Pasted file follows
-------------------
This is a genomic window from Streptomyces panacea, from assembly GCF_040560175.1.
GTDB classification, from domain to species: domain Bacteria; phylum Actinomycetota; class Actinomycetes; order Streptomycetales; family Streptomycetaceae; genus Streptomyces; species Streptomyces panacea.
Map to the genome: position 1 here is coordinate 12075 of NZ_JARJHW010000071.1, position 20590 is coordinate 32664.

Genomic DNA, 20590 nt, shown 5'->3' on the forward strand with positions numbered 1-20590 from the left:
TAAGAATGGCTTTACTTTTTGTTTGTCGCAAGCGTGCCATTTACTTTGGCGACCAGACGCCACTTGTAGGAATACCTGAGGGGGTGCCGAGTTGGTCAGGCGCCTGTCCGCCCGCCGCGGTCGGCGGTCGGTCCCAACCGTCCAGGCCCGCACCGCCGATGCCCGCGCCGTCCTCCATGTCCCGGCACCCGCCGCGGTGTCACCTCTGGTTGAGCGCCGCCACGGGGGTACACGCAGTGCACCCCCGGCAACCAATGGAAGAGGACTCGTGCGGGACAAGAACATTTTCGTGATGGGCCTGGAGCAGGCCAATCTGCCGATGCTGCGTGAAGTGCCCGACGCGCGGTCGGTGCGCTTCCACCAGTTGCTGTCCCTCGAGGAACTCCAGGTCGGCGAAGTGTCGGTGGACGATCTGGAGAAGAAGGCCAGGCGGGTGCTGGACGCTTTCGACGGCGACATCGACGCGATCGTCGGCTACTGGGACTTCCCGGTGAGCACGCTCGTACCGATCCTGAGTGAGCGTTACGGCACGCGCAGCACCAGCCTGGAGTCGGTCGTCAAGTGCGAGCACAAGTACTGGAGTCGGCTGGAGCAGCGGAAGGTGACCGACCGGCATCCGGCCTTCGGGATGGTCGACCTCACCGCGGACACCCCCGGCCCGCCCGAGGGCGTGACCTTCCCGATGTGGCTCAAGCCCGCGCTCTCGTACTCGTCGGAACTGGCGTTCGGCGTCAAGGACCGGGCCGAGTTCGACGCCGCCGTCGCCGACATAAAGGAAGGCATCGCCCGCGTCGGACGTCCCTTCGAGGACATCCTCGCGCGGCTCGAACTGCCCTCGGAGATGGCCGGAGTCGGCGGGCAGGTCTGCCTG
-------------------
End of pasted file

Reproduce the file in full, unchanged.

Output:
This is a genomic window from Streptomyces panacea, from assembly GCF_040560175.1.
GTDB classification, from domain to species: domain Bacteria; phylum Actinomycetota; class Actinomycetes; order Streptomycetales; family Streptomycetaceae; genus Streptomyces; species Streptomyces panacea.
Map to the genome: position 1 here is coordinate 12075 of NZ_JARJHW010000071.1, position 20590 is coordinate 32664.

Genomic DNA, 20590 nt, shown 5'->3' on the forward strand with positions numbered 1-20590 from the left:
TAAGAATGGCTTTACTTTTTGTTTGTCGCAAGCGTGCCATTTACTTTGGCGACCAGACGCCACTTGTAGGAATACCTGAGGGGGTGCCGAGTTGGTCAGGCGCCTGTCCGCCCGCCGCGGTCGGCGGTCGGTCCCAACCGTCCAGGCCCGCACCGCCGATGCCCGCGCCGTCCTCCATGTCCCGGCACCCGCCGCGGTGTCACCTCTGGTTGAGCGCCGCCACGGGGGTACACGCAGTGCACCCCCGGCAACCAATGGAAGAGGACTCGTGCGGGACAAGAACATTTTCGTGATGGGCCTGGAGCAGGCCAATCTGCCGATGCTGCGTGAAGTGCCCGACGCGCGGTCGGTGCGCTTCCACCAGTTGCTGTCCCTCGAGGAACTCCAGGTCGGCGAAGTGTCGGTGGACGATCTGGAGAAGAAGGCCAGGCGGGTGCTGGACGCTTTCGACGGCGACATCGACGCGATCGTCGGCTACTGGGACTTCCCGGTGAGCACGCTCGTACCGATCCTGAGTGAGCGTTACGGCACGCGCAGCACCAGCCTGGAGTCGGTCGTCAAGTGCGAGCACAAGTACTGGAGTCGGCTGGAGCAGCGGAAGGTGACCGACCGGCATCCGGCCTTCGGGATGGTCGACCTCACCGCGGACACCCCCGGCCCGCCCGAGGGCGTGACCTTCCCGATGTGGCTCAAGCCCGCGCTCTCGTACTCGTCGGAACTGGCGTTCGGCGTCAAGGACCGGGCCGAGTTCGACGCCGCCGTCGCCGACATAAAGGAAGGCATCGCCCGCGTCGGACGTCCCTTCGAGGACATCCTCGCGCGGCTCGAACTGCCCTCGGAGATGGCCGGAGTCGGCGGGCAGGTCTGCCTG